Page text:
By Liz Sheehan
SEA BRIGHT – Under a noise nuisance ordinance approved by the Borough Council at its Tuesday meeting, Tommy Bonfiglio, the owner of Tommy’s Tavern & Tap said he could wind up in prison.
“Four tickets and Tommy is going to go to jail,” Bonfiglio said, referring to the portion of the revised code that states the fourth noise offense could result in imprisonment for as many as 90 days.
The first three offenses would result in monetary fines.
“I am an asset to the town,” said Bonfiglio, referring to the popularity of his restaurant. “They are a residential community in a business district,” he said, referring to the Nautilus a condominium adjacent to Tommy’s, whose residents have complained about the noise from his restaurant.
The town’s Master Plan encouraged the establishment of a vibrant business district in the borough, and Bonfiglio invested $5 million in the restaurant, he said.
“The issue is everything that happens after 10 p.m.,” Mayor Dina Long said.
Bonfiglio questioned the 10 p.m. time after which noises were regulated. “Who goes to bed at 10 p.m.?” he asked.
He said, “I’m getting tickets day and night,” referring to his fear that there will be many complaints about noise from his restaurant.
He suggested the Nautilus residents could place fans or air conditioners in their windows and lessen the noise at night, but they told him they wanted to sleep with their windows open. It will now be up to the police to determine what constitutes a noise violation in some cases. Under the revision of the town’s noise nuisance code, if the noise cannot be measured by a decibel meter, the police will make the decision if it’s a violation.
But residents can still make a civil complaint and bring the matter to court even if the police do not consider the noise a violation. The new code establishes the permissible decibel levels for different noises in the borough, but said proof of a violation in some instances will be determined by “plainly audible means.” That determination would be made 50 feet from the property line of the noise source or within the property if the complainant and noise nuisance share common property.
Although many of the noises designated by the code can be measured on a meter, human voices cannot, according to the borough police, Councilman Marc Leckstein said at the meeting.
After questions from some attending the meeting asking if the borough could use different decibel meters that could register human voices, Police Chief John Sorrentino said the police department used the meter required by the state, which they are trained to use and which are calibrated yearly.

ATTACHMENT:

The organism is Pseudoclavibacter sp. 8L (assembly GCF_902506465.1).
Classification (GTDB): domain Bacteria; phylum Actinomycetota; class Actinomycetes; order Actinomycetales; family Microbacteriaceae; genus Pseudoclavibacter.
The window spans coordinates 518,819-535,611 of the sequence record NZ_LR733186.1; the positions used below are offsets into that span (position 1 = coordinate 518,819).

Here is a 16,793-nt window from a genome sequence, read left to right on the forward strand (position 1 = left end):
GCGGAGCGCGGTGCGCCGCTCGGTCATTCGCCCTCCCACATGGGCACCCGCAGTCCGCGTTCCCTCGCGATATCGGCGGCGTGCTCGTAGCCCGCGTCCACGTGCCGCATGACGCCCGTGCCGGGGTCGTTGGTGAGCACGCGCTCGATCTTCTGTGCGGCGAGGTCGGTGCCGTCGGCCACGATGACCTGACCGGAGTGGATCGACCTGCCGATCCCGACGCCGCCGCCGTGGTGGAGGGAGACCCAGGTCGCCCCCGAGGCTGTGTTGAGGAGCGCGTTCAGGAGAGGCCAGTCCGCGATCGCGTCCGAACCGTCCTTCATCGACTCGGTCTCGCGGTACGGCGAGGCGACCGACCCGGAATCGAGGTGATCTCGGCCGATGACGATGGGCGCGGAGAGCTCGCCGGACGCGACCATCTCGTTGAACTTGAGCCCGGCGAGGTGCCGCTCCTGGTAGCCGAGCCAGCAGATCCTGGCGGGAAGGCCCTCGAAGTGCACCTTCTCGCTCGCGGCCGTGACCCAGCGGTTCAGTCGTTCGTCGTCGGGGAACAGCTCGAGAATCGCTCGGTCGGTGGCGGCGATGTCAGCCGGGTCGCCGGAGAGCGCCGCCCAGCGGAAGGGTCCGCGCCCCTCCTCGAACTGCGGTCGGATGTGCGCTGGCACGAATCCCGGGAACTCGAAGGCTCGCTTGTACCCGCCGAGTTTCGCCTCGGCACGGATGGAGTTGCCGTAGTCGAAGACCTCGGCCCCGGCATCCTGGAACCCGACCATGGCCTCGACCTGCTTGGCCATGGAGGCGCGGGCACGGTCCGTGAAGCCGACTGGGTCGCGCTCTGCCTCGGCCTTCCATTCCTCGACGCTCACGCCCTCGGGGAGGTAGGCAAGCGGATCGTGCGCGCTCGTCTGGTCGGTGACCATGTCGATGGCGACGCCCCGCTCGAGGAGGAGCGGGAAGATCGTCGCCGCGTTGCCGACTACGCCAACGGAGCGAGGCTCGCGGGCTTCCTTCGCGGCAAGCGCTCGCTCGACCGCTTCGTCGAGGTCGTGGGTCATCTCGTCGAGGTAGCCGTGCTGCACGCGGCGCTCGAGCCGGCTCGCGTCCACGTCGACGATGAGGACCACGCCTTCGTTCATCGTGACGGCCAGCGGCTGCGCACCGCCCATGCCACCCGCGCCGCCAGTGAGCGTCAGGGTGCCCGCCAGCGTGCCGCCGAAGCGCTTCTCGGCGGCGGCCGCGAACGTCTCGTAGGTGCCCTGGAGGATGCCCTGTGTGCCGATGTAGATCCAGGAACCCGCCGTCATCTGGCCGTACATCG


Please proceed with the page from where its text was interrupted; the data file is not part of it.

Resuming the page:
Janice Pattison is a resident of the Nautilus condominiums, adjacent to Tommy’s Tavern + Tap. The condominiums occupants have frequently complained about noise from the restaurant’s outdoor area, which is on the other side of the fence separating the two properties. Pattison said Tommy’s property line is 16 feet away from her residence. She questioned how that would be handled under the ordinance’s 50-feet minimum.
Pattison said if the police officer went in the back of her building to determine the noise level, the building would block the noise.
“The officer is not going to put a building between him and the sound source,” Councilman Kevin Birdsall said, but would be able to use other places 50 feet from Tommy’s property lines to assess the noise.
Borough Attorney Roger McLaughlin said the revision of the code was “a borough-wide ordinance,” and not designed for a specific location.
Birdsall said he wanted to maintain the town’s atmosphere as a lively summer place to come to, but not on the level of Belmar. He said the ordinance gave the residents the chance to complain and also gave the owners of establishments the ability to “self-police” the noise. He conceded the fines were not going to stop noise problems, but possible jail time could.
Council members Leckstein, Birdsall, and Jack Keeler voted for the ordinance, but Charlie Rooney voted “no.”
“I think it will be very difficult for our police department to make the decisions on their own,” he said, referring to not being able to use decibel meters to measure voice complaints.
Leckstein said Wednesday if the police declined to file a complaint about a noise if called to the scene by a resident, the resident could file a civil complaint and use any methods to prove to a judge that a violation had occurred, including but not limited to a cellphone, tape recorder, or witnesses.
After the meeting, Thomas Pattison, Jennifer’s husband, said about the new ordinance “I hope it works out. The proof is in the pudding.”
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